The Modern Language Association (MLA) provides the style guidelines for the formatting of research papers in a number of academic disciplines. Below is a brief overview on how to format your paper using MLA’s style guides. Unless otherwise noted by your professor, these guidelines should be followed for all papers submitted in face-to-face and online courses. Students should use Microsoft Word for all typed assignments. If you don’t have Microsoft Word, it is recommend that you use Open Office, an excellent free software package. You can download it at http://www.openoffice.org.
Paper Format Guidelines
MLA guidelines dictate that there should not be a separate title page. Every paper should be left justified and begin with the following information:
Dr. Donna Hughes
WMS 325: International Women's Issues
4 May 2011
Women's Voices and the Internet: A Global Community
Papers should have a header including the student’s last name and page number.
All citations are inserted parenthetically with the author’s last name and page number. All citations should be referenced at the end of the documents on a Works Cited page.
In order to be successful in college it is imperative to remember that "responsibility to
yourself means refusing to let others do your thinking, talking, and naming for you; it means
learning to respect and used your own brains and instincts" (Rich 26).
Note: You should not use a comma between the author’s last name and page number, nor should you use “pg.” or “p” before the page number.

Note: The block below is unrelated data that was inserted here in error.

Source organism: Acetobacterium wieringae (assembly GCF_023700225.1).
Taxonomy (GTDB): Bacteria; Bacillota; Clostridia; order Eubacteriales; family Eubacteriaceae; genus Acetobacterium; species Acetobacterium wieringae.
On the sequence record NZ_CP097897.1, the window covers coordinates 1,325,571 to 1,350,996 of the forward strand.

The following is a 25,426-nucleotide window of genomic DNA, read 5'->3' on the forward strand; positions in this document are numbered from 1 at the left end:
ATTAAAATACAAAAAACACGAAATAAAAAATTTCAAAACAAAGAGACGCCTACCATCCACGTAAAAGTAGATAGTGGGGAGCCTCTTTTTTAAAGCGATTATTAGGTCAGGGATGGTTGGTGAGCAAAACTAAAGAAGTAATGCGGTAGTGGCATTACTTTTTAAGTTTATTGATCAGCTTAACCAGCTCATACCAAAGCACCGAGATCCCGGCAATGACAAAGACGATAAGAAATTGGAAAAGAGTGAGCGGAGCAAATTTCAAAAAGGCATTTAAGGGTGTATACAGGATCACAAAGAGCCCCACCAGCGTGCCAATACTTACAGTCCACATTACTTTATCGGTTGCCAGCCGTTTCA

Any quotation longer than four lines should be indented as a “block quotation.” The entire quotation is indented twice without “ ” quotation marks. The author’s last name and page number go in parentheses after the period.
Claiming, rather than receiving, an education means:
The student sees herself engaged with her teachers in an active, ongoing struggle for
a real education. But for her to do this, her teachers must be committed to the belief that
women’s minds and experience are intrinsically valuable and indispensable to any
civilization worthy of the name. (Rich 27)
In this model provided by Rich, both student and teacher are obligated to live up to a high
standard that gives women the credit they are due.
A reference list of all the works you cite in your paper must be included at the end of your document.
To insert a new page:
This new page should be titled Works Cited, with the title centered at the top of the page.
To set hanging indents:
Note: All sources should be cited including anything found on the Internet (i.e., Google, Wikipedia, etc.).
Sample Works Cited Page
Below is a sample Works Cited page. The type of entry is noted in parenthesis and red font; this information is for reference purposes only and should not be included on actual Works Cited pages.
Atwood, Feona. “Intimate Adventures: Sex Blogs, Sex ‘Blooks,’ and Women’s Sexual
Narration.” European Journal of Cultural Studies 12.1 (2009): 5 – 20. Web.
(journal article accessed online)
Babcock, Linda, and Sara Laschever. Women Don’t Ask: Negotiation and the Gender Divide.
Princeton: Princeton UP, 2003. Print. (book with two authors)
“Breastfeeding: the Right Start for Every Infant.” who.int/en/ World Health Organization 1
Aug. 2010. Web. 4 August 2010. (web page)
Lee, Janet and Susan M. Shaw, eds. Women Worldwide: Transnational Feminist
Perspectives on Women. New York: McGraw-Hill, 2011. Print. (edited book)
Lisberger, Jody. “What is Women’s Studies?” WMS 150: Introduction to Women’s Studies.
University of Rhode Island, Kingston, RI. 14 Sept. 2009. (lecture)
Nick, Adina. “Why Men’s Health is a Feminist Issue.” Ms. Magazine Winter 2010: 32 – 35.
Print. (print magazine)
Valian, Virginia. Why So Slow?: The Advancement of Women. Cambridge: MIT Press, 1998.
Print. (book with one author)
Williams, Christine L. “The Glass Escalator: Hidden Advantages for Men in the ‘Female’
Professions.” The Gendered Society Reader. Eds. Michael Kimmel and Amy Aronson.
New York: Oxford UP, 2011. 389 – 401. Print. (article from an edited collection)